Time & Attendance
By Staff Report
Apr. 22, 2009
Citigroup is trying to revive its fortunes by shaking up its executive team and electing new directors to its board. But critics say the moves are window dressing meant to appease the company’s largest shareholder—the U.S. government.
Despite voting Tuesday, April 21, to elect board members nominated by the company, the acrimony on display at Citigroup’s annual meeting revealed a deep skepticism and anger among investors toward the company’s new management team.
“Do you consider this to be talent?” asked one shareholder, Kenneth Steiner, referring to the board of directors. “I don’t. If it is, it’s talent I can do without.”
CEO Vikram Pandit told investors that the company has reduced its assets by $500 billion since he came on board in late 2007, and “made painful but necessary decisions” to shed 66,000 employees, or 18 percent of its workforce.
“We will repay every dollar with interest and a great rate of return for the taxpayer,” Pandit said at the meeting at a Midtown Manhattan hotel.
In recent weeks, Pandit has focused on executive-level management changes that have put relative newcomers to Citi—though in several cases old colleagues of Pandit—into positions of power.
“The changes by Pandit is a rationale to say, ‘We’ve got everything in place—that the government should take a hands off approach,’ ” said Rich Ferlauto, director of corporate governance and pension investment at the American Federation of State, County and Municipal Employees.
But Ferlauto said he is skeptical that Pandit, who came to the job with little institutional management experience, can turn the company around.
“In my view, Pandit is on the way out one way or another,” he said.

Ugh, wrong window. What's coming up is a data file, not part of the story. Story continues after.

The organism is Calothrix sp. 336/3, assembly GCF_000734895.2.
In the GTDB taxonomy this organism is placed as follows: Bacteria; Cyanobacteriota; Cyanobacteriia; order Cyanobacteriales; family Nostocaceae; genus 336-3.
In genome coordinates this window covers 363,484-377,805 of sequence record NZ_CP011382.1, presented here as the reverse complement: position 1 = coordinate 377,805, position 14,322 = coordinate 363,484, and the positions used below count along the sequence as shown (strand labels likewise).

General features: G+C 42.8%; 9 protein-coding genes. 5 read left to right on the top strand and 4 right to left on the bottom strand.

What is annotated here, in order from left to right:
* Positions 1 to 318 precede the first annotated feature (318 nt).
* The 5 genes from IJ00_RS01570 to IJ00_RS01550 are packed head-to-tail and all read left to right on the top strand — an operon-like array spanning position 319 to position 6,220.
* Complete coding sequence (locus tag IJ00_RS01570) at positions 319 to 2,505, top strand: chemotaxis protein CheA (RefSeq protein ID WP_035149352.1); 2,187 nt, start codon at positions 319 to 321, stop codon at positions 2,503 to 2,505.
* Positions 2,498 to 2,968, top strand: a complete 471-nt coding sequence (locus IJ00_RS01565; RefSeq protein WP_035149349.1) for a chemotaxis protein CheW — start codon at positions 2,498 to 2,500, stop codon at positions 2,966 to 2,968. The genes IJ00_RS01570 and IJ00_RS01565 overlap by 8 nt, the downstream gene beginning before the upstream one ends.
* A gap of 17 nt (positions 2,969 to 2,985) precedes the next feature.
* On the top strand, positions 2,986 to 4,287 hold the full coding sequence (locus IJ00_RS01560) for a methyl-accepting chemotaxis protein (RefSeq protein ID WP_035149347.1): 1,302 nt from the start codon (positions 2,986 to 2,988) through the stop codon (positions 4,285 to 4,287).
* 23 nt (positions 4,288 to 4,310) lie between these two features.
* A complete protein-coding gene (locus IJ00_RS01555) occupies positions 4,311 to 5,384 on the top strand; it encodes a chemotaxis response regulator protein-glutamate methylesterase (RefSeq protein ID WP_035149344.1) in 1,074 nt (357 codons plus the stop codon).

In recent weeks, Pandit promoted executives he worked with at Morgan Stanley and Old Lane, the hedge fund he helped found and which Citi later acquired. Observers say these changes highlight how the financial services firm has done little to manage its succession.
“It’s hard to believe they don’t have expertise within,” said Jeffrey Sonnenfeld, founder and president of the Chief Executive Leadership Institute at the Yale School of Management. “And it’s a shameful indictment of all financial institutions that they’ve had to turn to the outside” to fill key management positions.
Earlier this month, Pandit named Edward J. Kelly as CFO, replacing Gary Crittendon, who was named chairman of Citi Holdings Inc., a company created to include the financial services firm’s noncore businesses. The company intends to sell or find a joint-venture partner to run Citi Holdings. Crittendon became CFO in 2007.
Last year, Citi hired Paul McKinnon, a former senior vice president for human resources at Dell, to be the company’s first-ever chief talent officer. By November, with the financial crisis in full swing, McKinnon replaced Citi’s longtime head of HR, John Donnelly.
The management changes were preceded by the departure of Marty Lippert, the company’s chief information officer and chief operations and technology officer, and Anita Sands, a managing director who was head of transformation management.
Lippert and Sands joined Citi last summer. Citi says Lippert resigned, and would not respond to questions regarding Sands’ status.
“The management story of Citigroup is one of the worst in corporate American history,” said Richard Bove, an analyst with Rochdale Securities in Tampa, Florida. “They should find people within the organization to run the organization. However, the people who run Citigroup—the board of directors and the executive suite—have no confidence in the people who have been groomed and trained by Citigroup. They have no confidence in their employees.”
Jeffrey Herdan, a Citi employee of nearly 25 years who was laid off in December, attended the meeting. He criticized board chairman Richard Parsons for not addressing why the company allowed former CEO Charles Prince to walk away with a multimillion-dollar exit package when the company was on the verge of collapse. Herdan, whose comment provoked loud applause from fellow shareholders, said the company did not encourage employees to voice criticism.
“I learned how to be quiet to retain my position,” he said.
Some leadership changes at Citi, however, elicited enthusiasm. Shareholders simultaneously cheered and booed as Parsons opened the meeting by announcing the departure of longtime board members Roberto Hernandez, Kenneth Derr, Franklin Thomas and, of particular delight to investors, Sir Winn Bischoff and Robert Rubin.
As the names were read a shout came from the audience: “It’s about time!”
Parsons, widely seen as an experienced hand who knows how to finesse political minefields, responded: “I see this will be a spirited meeting.”
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